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Majority Leader Schumer Floor Remarks On The Bipartisan Agreement To Protect The Economy From Catastrophic Default

Washington, D.C. Senate Majority Leader Chuck Schumer (D-NY) today spoke on the Senate floor regarding the bipartisan agreement to avoid a catastrophic default. Below are Senator Schumer’s remarks, which can also be viewed here:

Later this afternoon, the House of Representatives will vote on a bipartisan agreement that will protect the U.S. economy and eliminate the risk of a disastrous default.

Once this bill reaches the Senate, I will move to bring it to the floor as soon as possible. Although the House still has more work to do, Senators should be prepared to move on this bill quickly once it is the Senate’s turn to act.

I cannot stress enough that we have no margin, no margin, for error: either we proceed quickly and send this bipartisan agreement to the President’s desk, or the federal government will default for the first time ever.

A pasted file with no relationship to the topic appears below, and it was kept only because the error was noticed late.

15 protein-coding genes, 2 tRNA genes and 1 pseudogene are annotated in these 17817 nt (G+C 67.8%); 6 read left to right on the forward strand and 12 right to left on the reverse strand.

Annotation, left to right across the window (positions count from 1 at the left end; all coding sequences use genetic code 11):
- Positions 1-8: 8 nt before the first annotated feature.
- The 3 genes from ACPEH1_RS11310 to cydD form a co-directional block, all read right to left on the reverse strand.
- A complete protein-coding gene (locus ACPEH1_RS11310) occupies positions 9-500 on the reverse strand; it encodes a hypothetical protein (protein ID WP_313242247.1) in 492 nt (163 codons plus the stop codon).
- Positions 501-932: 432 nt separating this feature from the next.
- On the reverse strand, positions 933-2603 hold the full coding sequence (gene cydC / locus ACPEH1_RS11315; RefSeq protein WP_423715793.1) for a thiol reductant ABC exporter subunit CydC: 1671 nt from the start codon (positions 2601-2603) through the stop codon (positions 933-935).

It is imperative that we avoid a default. The consequences of slipping past the deadline would reverberate across the world and take years to recover from. Remember, a default would almost certainly trigger another recession, send costs soaring, kill millions of jobs; hardworking people thrown out of work through no fault of their own. That would be a catastrophic nightmare for our economy and millions and millions of American families.

So any needless delay, any last-minute brinksmanship at this point would be an unacceptable risk. Moving quickly, working together to avoid default is the responsible and necessary thing to do.

Nobody on either side thinks this agreement is perfect, that’s for sure. Nobody got everything they wanted.

But this agreement still accomplishes two major goals: it spares the American people from the catastrophe of default and it preserves the most important investments we’ve passed over the past few years, many of them on a bipartisan basis. So moving forward on this agreement is the sensible, responsible, and very necessary thing to do.

We are getting close to finally putting the threat of default behind us, but there is more work to do. I hope that the House does its job when it takes up the bill later today. I urge my colleagues in this chamber to be prepared to move quickly when the time comes.